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3 out of 4 stars

Written by
Gareth Evans
Directed by
Gareth Evans
Iko Uwais and Arifin Putra

If The Raid 2: Berandal doesn't end up as the most violent movie to hit screens in 2014, it won't be for lack of trying. Gareth Evans's sequel to his surprise 2011 hit takes the original's basic formula – lots of people pounding on each other in close quarters – and simply stretches it over a much longer running time. In the time it takes undercover agent Rama (Iko Uwais) to elbow-smash his way through a packed rogue's gallery of villains, you could almost watch Gravity twice.

The sheer abundance of plot information is one way that The Raid 2 differs from its predecessor, which was a very simple story: Lone-wolf hero fights his way to the top of a massive deathtrap. If The Raid felt vertical, The Raid 2 is more horizontal, with subplots and minor characters sprawling out in every direction.

The other difference is that Rama has gone from an unlikely underdog to a franchise hero. We know exactly what kind of havoc his lithe, compact body is capable of wreaking, and so the tone shifts from dread to delirious anticipation. For the first hour or so, The Raid 2 is fabulously controlled, cleverly delaying the inevitable hand-to-hand combat scenes as long as possible before unleashing an amazing one-two combination: a bathroom brawl that sees Oldboy's hallway fight and raises it a couple dozen bodies, and a muddy prison-yard throw down that brings the guards – and their guns – into the equation.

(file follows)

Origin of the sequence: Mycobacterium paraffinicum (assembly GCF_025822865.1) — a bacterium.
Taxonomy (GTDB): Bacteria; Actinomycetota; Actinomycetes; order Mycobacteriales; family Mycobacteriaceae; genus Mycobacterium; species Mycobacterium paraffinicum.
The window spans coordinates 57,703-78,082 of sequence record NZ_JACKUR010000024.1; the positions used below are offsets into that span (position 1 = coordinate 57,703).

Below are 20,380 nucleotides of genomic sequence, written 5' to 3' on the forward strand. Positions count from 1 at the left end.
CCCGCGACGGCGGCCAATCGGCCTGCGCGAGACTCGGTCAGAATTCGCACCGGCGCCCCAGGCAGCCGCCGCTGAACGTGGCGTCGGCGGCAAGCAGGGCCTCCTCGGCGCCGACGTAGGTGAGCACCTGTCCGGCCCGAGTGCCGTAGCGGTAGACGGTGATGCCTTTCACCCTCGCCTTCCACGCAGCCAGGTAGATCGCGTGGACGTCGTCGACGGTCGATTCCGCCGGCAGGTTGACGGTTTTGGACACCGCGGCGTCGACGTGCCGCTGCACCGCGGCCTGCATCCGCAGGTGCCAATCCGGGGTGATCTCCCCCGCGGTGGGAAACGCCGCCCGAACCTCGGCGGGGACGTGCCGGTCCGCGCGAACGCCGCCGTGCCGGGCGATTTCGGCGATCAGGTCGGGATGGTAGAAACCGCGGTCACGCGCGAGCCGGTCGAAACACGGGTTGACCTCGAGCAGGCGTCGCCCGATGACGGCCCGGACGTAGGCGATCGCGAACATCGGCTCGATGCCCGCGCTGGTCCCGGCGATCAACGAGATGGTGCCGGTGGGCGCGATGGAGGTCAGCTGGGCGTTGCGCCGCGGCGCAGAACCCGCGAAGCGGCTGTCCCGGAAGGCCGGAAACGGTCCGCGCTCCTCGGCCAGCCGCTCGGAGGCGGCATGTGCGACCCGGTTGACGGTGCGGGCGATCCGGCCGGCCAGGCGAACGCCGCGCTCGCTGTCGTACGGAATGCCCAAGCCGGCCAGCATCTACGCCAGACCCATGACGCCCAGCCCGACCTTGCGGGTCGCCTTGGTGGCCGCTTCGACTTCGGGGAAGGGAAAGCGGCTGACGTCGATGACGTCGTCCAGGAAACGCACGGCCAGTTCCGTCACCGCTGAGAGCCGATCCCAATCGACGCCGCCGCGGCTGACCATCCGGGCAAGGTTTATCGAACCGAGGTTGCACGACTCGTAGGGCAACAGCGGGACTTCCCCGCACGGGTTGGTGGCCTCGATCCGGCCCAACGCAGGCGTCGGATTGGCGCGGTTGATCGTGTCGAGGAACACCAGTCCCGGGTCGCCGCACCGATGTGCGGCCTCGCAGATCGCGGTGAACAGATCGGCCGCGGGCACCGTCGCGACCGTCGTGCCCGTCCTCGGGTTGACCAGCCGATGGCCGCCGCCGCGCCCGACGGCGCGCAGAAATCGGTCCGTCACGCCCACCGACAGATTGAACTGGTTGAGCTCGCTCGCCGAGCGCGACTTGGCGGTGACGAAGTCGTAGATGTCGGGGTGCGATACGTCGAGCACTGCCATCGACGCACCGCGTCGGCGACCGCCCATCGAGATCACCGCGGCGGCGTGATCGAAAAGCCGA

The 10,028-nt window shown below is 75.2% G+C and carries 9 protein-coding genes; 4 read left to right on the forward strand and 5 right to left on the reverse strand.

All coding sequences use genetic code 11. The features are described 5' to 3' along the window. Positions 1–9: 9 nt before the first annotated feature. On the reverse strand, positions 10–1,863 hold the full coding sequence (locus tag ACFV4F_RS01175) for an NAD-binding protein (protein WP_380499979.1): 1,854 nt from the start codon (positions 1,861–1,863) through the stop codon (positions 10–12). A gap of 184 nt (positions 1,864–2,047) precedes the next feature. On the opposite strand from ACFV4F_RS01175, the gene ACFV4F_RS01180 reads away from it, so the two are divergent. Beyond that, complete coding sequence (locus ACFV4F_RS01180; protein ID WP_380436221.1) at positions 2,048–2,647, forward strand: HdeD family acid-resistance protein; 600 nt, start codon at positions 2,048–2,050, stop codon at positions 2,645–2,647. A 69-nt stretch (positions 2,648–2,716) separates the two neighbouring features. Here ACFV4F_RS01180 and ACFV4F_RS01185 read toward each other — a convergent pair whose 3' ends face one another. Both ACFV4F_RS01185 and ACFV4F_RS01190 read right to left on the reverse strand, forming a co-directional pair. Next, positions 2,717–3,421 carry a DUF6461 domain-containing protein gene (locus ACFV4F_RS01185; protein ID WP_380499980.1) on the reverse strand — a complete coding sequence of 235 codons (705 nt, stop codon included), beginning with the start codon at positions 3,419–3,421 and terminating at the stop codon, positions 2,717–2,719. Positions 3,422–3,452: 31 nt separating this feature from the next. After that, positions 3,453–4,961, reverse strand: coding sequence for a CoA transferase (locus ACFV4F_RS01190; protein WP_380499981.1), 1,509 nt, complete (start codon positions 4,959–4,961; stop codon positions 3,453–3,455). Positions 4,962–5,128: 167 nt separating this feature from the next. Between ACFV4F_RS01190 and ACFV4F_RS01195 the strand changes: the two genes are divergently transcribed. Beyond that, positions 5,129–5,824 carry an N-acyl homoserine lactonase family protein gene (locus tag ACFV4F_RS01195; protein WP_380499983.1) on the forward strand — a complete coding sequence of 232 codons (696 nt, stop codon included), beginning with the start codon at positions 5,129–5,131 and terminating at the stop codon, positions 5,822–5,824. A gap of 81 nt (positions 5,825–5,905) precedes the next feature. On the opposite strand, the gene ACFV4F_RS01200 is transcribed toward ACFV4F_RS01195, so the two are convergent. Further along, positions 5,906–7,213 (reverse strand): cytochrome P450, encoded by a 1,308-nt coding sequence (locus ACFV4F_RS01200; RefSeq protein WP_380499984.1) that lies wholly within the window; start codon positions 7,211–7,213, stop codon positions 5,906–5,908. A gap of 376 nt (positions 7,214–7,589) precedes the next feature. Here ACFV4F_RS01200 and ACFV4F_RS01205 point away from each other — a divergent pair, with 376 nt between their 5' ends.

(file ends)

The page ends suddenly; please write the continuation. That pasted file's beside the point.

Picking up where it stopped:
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It may seem odd to chide a movie for giving its audience too much of a good thing, and yet The Raid 2 is finally more exhausting than exhilarating. An early shot of Rama repeatedly striking a cement prison wall in frustration proves oddly emblematic. The movie is powerful and relentless, but for all its pounding, it doesn't really get anywhere.

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About the Author

Adam Nayman is a contributing editor for Cinema Scope and writes on film for Montage, Sight and Sound, Reverse Shot and Cineaste. He is a lecturer at Ryerson and the University of Toronto and his first book, a critical study of Paul Verhoeven's SHOWGIRLS, will be published in 2014 by ECW Press. More


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